But Labatt was still developing the beer type, only after the Civil War did its India Pale Ale come to florescence.

For early Labatt history with good period images, read scholar Matthew Bellamy, in the Labatt Heritage website.

I covered the origins of Labatt IPA in a series some years ago, but again it postdates the period addressed by the author of “A Glass of Beer”.



8 thoughts on “The Stout, the Oyster, the Fairies. Part III.”

  1. I would bet German saloons were no more or less rowdy than other ethnic bars, but the reaction of writers had a lot to do with their feelings toward Germans specifically, or immigrants in general. I’m sure sometimes it had to do with a particularly obnoxious bar down the block from the writer’s home, but more often it was just scapegoating in one form or another.

    • Possibly Clark, but as I recall, cultural differences like constant music and presence of families (vs all men) discomfited some observers, presumably accustomed more to the inn-style handed down by the British. I’ll see if I can find an example. Cultural stereotypes probably figured to a degree though, wouldn’t disagree there.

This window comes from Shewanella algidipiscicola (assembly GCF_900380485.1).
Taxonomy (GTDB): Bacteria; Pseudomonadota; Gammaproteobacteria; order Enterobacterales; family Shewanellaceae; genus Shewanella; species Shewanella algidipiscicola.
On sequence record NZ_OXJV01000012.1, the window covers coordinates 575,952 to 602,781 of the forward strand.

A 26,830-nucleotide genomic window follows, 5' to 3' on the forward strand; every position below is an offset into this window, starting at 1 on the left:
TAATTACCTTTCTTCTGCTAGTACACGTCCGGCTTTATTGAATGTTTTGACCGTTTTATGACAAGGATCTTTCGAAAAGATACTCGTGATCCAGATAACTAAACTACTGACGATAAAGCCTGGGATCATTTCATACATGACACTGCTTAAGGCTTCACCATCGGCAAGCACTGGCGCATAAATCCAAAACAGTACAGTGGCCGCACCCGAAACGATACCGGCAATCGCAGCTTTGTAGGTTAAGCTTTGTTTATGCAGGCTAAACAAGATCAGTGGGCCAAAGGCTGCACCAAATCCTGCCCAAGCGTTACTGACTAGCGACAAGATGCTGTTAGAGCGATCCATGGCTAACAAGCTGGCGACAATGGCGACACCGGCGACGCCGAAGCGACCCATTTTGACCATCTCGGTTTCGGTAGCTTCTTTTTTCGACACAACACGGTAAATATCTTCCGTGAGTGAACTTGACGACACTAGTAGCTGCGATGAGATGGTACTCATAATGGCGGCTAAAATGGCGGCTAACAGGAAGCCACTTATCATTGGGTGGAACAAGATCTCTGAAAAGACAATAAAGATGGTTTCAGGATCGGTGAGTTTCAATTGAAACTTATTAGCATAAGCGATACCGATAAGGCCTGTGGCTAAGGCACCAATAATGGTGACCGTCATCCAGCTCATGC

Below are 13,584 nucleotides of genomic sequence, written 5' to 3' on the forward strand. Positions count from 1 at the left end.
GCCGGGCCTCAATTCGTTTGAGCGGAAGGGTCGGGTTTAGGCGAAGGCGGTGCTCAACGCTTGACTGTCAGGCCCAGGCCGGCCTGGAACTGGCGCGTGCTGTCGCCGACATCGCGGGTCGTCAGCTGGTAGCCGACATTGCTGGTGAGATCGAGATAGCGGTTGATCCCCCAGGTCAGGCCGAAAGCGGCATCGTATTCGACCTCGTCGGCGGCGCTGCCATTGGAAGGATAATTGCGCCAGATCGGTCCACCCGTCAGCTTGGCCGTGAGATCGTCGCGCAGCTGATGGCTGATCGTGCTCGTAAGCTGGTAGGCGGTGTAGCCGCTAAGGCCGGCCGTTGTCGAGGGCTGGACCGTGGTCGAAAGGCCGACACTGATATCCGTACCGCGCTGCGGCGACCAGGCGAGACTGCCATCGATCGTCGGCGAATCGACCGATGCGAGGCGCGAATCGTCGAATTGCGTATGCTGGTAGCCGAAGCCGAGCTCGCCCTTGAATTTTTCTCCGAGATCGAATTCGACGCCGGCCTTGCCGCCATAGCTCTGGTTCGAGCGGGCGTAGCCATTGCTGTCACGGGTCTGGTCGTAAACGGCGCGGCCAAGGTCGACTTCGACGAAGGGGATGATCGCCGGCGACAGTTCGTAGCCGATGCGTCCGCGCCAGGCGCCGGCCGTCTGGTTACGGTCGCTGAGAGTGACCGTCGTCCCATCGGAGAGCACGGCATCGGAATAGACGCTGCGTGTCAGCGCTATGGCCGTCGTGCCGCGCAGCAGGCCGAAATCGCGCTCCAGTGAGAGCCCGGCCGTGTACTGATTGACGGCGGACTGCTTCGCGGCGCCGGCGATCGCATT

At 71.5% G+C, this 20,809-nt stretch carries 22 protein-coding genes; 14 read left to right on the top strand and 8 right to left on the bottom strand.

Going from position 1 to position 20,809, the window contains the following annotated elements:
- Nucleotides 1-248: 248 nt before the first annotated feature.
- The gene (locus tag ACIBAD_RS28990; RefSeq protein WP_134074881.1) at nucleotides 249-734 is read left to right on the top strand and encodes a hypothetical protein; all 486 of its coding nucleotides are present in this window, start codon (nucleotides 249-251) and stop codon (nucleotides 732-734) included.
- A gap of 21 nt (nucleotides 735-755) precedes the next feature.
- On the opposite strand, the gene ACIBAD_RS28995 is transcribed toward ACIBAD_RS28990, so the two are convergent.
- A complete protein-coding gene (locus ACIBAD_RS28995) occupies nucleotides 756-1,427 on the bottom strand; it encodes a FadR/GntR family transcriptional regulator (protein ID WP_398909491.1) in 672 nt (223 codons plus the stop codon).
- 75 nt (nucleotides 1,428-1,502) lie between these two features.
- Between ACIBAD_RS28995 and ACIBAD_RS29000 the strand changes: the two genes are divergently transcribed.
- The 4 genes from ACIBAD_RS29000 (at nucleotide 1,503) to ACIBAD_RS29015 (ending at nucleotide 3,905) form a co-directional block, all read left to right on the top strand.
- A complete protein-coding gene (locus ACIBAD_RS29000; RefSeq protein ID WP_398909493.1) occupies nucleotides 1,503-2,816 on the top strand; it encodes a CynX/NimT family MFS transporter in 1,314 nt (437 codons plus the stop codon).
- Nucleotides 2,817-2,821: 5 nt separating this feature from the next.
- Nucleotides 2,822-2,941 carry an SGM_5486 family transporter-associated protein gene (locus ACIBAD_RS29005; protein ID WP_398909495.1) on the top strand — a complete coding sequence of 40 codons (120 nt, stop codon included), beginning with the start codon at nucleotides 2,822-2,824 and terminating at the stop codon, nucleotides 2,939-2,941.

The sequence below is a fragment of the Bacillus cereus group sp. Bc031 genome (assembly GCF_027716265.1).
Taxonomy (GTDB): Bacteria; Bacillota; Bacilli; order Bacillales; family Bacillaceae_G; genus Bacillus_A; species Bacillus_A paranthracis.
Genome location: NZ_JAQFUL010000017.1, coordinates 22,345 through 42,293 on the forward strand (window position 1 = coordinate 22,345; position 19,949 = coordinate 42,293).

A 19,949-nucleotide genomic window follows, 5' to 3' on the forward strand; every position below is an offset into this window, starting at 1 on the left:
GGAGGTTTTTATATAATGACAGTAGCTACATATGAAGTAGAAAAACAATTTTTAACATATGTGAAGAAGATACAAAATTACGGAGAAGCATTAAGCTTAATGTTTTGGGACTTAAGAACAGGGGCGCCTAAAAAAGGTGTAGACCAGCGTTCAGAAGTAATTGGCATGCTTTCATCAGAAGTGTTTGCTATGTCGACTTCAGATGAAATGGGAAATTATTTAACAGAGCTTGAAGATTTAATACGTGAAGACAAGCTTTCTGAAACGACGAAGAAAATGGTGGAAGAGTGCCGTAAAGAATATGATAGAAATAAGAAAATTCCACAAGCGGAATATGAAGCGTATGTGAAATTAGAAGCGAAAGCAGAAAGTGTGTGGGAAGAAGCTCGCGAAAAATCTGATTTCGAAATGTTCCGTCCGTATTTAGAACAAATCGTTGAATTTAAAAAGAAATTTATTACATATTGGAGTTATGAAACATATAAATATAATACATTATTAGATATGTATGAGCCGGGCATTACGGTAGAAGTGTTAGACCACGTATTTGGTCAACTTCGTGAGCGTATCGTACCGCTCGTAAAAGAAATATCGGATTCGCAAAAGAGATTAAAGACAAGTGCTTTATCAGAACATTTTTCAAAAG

• Clark here is one account, from 1854 in New York, of a survey nature. The traits observed including how the drink is taken, extensive smoking, the food (eg. “sardines”), the political disputations, connected to “1848” and exiles well-born who took up barkeeping, illustrate cultural differences of the time imo.

        This is pre-Civil War, and in time these differences would be muted and disappear entirely finally. This account denies a rowdy element, indeed compares these bars favourably to “ruffians” at porter-houses. By rowdy in my post I did not mean physical altercations – too many accounts stress the lively but peaceable nature of the bier hall, partly due to occasional family presence. I was referring to music, dancing, picnicking, and such type of exuberant behaviour, no doubt as seen at some Oktoberfests today.